Click here for Materiality list.

Sustainability context
Stakeholder considerations

Value creation

Impact on environment & people

Business considerations

Risk assestment

Impact on business


Most important to

Highest impact on
 society and environment

More important to business and growth




Value creation


Periodic assessment of materiality based on
changing stakeholders' expectation,
ESG indexes and business priorities.

Our sustainability tools

Over the years of embedding sustainability practices into the company, we have developed a range of engagement and tracking tools. Key amongst these tools are:

  • Our Bespoke Township Sustainability Index called SUSDEX (based on a mix of elements from GRI and various green rating tools), which has been applied to all planning and active townships and developments annually since 2010. The key takeaway is that with SUSDEX we engage and regularly track the core parts of our businesses’ sustainability performance in line with how sustainability is defined across its three (3) key spheres - People, Planet and Prosperity.
  • Carbon Footprint Program and Tracking, which has also been in practice since 2010 (the original component of our Integrated Eco-Efficiency Program). Specific this subject are further explained under our Carbon section in this website;
  • Water and Waste tracking and optimisation engagement program (forming the second and third part of our Integrated Eco-Efficiency Program). This has been in place since 2016 with representative preliminary intensity baselines and reduction targets. In 2020, now with improved data quality and acculturation, we will be reviewing and likely restating the Water and Waste baselines. However, the long-term reduction target (as component of the Sime Darby Property 2030 Sustainability Goals) will remain at its revised 30% intensity reduction target (between 2020-2030); the same for carbon reduction and recycling increase. More elaboration is available at the Eco-Efficiency and Waste and Water pages.
  • The Tree-2-Tree (T2T) Calculator that has been in place since 2011. This tool tracks our total trees planted, including IUCN Red List Trees. The T2T calculator came about as a tool to track the new Tree-2-Tree (or 1:1) Replacement Policy (adopted by senior leadership in 2011). However, we are moving past tree planting tracking and community tree planting engagement events to a broader holistic and integrated Biodiversity Program. Further explanation of this tool is contained under the Biodiversity section of our website’s Sustainability content.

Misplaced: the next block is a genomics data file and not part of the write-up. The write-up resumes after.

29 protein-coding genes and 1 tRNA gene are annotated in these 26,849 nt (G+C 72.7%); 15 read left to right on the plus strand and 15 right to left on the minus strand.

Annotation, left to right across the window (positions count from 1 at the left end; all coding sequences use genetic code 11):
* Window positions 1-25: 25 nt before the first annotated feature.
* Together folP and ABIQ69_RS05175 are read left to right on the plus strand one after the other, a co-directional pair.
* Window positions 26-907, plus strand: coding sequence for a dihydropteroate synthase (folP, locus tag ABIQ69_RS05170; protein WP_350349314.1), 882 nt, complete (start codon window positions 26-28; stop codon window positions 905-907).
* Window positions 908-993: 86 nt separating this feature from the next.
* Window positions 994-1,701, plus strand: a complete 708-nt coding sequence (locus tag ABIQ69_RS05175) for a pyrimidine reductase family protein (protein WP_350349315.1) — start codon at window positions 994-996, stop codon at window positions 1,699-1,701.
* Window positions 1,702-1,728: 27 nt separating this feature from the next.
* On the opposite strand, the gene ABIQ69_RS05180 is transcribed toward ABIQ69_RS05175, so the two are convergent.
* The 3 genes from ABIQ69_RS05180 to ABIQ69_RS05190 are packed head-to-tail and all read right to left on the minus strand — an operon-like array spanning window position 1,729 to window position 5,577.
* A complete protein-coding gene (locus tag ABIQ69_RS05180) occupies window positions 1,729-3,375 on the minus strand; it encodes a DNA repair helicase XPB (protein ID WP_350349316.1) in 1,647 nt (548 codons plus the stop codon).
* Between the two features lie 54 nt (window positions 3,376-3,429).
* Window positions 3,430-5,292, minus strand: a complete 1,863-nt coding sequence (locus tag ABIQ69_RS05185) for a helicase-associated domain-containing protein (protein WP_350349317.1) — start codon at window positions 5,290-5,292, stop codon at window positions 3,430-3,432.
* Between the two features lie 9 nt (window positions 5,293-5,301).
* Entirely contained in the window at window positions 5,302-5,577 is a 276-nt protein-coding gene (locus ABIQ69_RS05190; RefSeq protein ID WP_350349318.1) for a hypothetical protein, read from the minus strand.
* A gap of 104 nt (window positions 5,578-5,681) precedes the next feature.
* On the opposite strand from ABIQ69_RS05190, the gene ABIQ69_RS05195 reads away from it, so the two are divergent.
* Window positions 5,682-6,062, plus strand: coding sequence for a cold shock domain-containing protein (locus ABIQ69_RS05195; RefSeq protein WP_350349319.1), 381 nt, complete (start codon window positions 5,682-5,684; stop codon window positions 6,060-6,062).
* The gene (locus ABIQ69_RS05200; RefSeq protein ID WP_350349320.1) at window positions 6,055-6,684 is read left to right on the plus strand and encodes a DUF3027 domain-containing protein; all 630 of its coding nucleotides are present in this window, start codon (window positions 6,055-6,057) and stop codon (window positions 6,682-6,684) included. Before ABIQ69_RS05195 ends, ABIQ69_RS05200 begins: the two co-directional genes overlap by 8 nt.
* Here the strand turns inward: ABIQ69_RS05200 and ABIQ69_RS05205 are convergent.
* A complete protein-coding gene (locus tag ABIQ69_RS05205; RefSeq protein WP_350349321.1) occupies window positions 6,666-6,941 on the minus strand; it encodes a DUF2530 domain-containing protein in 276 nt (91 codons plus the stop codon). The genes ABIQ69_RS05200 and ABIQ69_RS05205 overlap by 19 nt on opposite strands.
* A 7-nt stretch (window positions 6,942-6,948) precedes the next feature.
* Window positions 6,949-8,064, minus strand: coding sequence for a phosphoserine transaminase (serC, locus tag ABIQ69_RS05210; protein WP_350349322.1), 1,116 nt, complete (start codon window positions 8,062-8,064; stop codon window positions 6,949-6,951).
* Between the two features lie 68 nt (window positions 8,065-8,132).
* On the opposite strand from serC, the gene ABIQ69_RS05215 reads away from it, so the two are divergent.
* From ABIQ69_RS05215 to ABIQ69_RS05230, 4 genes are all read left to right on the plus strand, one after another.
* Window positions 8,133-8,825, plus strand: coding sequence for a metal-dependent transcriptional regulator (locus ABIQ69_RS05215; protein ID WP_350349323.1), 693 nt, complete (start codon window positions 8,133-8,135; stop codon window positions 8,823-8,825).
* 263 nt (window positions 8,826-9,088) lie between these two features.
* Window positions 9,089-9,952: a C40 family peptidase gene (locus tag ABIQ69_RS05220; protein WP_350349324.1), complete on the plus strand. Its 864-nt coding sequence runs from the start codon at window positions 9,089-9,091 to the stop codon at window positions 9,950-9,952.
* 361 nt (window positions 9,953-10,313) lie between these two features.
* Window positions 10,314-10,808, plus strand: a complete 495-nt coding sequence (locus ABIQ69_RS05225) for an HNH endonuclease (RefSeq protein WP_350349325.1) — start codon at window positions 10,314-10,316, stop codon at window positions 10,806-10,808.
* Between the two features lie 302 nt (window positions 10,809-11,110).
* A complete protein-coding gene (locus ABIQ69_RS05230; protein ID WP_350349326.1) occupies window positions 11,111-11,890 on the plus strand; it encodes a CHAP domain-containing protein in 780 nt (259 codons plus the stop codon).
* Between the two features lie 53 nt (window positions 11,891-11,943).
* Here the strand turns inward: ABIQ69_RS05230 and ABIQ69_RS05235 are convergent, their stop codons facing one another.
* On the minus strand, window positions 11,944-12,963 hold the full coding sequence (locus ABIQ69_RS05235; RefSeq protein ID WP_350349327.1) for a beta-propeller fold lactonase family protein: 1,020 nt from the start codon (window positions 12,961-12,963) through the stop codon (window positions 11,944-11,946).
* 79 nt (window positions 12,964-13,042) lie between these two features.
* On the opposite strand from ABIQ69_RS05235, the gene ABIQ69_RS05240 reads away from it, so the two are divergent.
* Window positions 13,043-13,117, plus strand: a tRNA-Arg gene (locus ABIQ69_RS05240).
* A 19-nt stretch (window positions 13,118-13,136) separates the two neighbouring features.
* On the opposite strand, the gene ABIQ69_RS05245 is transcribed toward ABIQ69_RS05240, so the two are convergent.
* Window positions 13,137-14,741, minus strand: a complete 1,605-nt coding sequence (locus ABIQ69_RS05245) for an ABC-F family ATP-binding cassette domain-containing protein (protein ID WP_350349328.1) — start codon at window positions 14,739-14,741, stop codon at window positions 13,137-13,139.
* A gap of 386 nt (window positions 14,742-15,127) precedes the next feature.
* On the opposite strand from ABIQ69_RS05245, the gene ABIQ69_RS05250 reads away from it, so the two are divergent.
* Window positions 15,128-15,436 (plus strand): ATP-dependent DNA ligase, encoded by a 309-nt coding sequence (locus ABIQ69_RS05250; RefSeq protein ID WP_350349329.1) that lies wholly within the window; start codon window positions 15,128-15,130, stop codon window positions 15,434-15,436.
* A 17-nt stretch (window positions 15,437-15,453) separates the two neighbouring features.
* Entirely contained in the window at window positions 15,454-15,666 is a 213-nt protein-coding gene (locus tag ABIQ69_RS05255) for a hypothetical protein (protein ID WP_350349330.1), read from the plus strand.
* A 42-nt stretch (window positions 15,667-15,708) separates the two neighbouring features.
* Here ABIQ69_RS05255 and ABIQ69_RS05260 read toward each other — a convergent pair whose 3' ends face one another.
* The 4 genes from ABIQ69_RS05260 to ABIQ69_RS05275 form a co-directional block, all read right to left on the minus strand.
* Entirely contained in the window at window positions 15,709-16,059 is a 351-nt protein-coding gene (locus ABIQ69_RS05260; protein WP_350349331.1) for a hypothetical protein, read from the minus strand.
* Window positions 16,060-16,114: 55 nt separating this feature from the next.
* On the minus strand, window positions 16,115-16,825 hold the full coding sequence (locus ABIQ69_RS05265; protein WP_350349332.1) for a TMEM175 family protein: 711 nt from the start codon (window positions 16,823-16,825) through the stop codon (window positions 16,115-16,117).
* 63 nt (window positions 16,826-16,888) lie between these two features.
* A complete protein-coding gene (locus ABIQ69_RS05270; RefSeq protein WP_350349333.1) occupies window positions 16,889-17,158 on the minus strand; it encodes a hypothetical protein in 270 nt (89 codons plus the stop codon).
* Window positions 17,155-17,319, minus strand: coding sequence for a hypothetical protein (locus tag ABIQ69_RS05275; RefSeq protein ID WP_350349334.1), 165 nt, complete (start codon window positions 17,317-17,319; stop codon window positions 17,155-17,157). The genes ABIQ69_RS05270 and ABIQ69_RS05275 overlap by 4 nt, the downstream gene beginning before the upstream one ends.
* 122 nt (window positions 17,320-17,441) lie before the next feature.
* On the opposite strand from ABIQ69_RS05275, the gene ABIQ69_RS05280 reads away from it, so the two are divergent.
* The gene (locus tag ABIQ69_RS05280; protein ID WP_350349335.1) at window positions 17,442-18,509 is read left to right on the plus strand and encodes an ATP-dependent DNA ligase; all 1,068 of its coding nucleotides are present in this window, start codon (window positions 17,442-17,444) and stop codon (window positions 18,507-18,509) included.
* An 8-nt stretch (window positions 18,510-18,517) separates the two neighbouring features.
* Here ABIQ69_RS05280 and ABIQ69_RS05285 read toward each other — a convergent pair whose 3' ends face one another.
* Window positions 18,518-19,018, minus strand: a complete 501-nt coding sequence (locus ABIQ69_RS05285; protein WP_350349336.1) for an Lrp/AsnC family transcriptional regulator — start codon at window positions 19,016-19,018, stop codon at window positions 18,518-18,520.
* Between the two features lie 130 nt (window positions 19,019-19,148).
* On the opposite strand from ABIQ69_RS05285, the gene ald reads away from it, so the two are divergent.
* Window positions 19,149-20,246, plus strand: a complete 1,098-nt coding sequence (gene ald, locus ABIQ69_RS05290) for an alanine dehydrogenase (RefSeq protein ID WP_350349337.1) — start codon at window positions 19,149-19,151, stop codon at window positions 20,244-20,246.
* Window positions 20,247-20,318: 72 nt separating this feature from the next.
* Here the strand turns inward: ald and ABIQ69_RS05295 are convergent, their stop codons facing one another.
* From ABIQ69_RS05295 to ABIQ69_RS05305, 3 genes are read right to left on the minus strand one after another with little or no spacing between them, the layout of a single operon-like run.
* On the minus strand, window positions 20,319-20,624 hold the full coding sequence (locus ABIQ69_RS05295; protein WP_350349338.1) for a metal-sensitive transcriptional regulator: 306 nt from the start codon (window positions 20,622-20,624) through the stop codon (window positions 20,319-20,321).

SUSDEX overview

Version 1 was based on the Global Reporting Initiative (GRI) framework, developed to guide the best sustainable business practices. In late 2014, a fully revised framework was developed to include thematic elements from local and international green indexes and safety and crime management in addition to GRI material issues. This index is mapped to our value chain in the context of GRI 4.0 ISO, Green Building Index (GBI)Township Tool V1.01, LEED for Neighbourhood Development V4, Green Mark for Landed Houses V1.0 and Crime Prevention Through Environmental Design (CPTED) Guideline by Ministry of Housing, Malaysia. The Index has gone through further refinement, where we are now applying SUSDEX to 20+ townships and integrated developments. SUSDEX is not a replacement for Green Rating Tools; it is an internal annual assessment that measures and encourages incremental improvement in sustainability and carbon emission reduction practices. A dedicated version is also being piloted for Industrial and Logistics Development and will be applied from 2020 onwards. During the tool improvement process, two independent reviews were made by Forum for the Future and Universiti Sains Malaysia. These recommendations aided in improving the application of this tool, resulting in optimised township developments.


  • Align our business with SDG no. 11 - Sustainable cities and communities.
    UN-SDG 11
  • A systematic engagement platform with Township teams, leading to a competitive environment where they aim to outperform each other in sustainability performance practices and the end products.
  • Applying empirical, objective and evidence-based assessment based on 86 indicators in order to optimise resources. The focus is on ensuring a sensible balance by townships between delivering the pillars of People, Planet and Prosperity during the development process and within township developments.
  • To aid in tracking the delivery of our 2030 Sustainability Goals.


To guide township teams to increase sustainability delivery and sustainable practices during the development process.

Development life span

Applicable for township starting from vision plan to hand-over.


  • Based on GRI, GBI, LEED, Greenmark & CPTED
  • 3 spheres, 12 categories, 37 categories, 86 indicators.
    • Prosperity – 33 indicators
    • Planet – 26 indicators
    • People – 31 indicators

Out of 100% weightage:

  • 70% from documentation review
  • 30% from calibration site visit

OD/MD ratings

  • 50% – 65%: SUSDEX-rated
  • 65 – 75%: Silver-rated
  • 75% - 85%: Gold-rated
  • 85%: Platinum-rated

ND ratings

  • 50% – 65%: provisional SUSDEX-rated
  • 65 – 75%: provisional Silver-rated
  • 75% - 85%: provisional Gold-rated
  • 85%: provisional Platinum-rated
Note: OD/MD = Ongoing or near matured township developments, ND = New planning townships

Reference to other source documents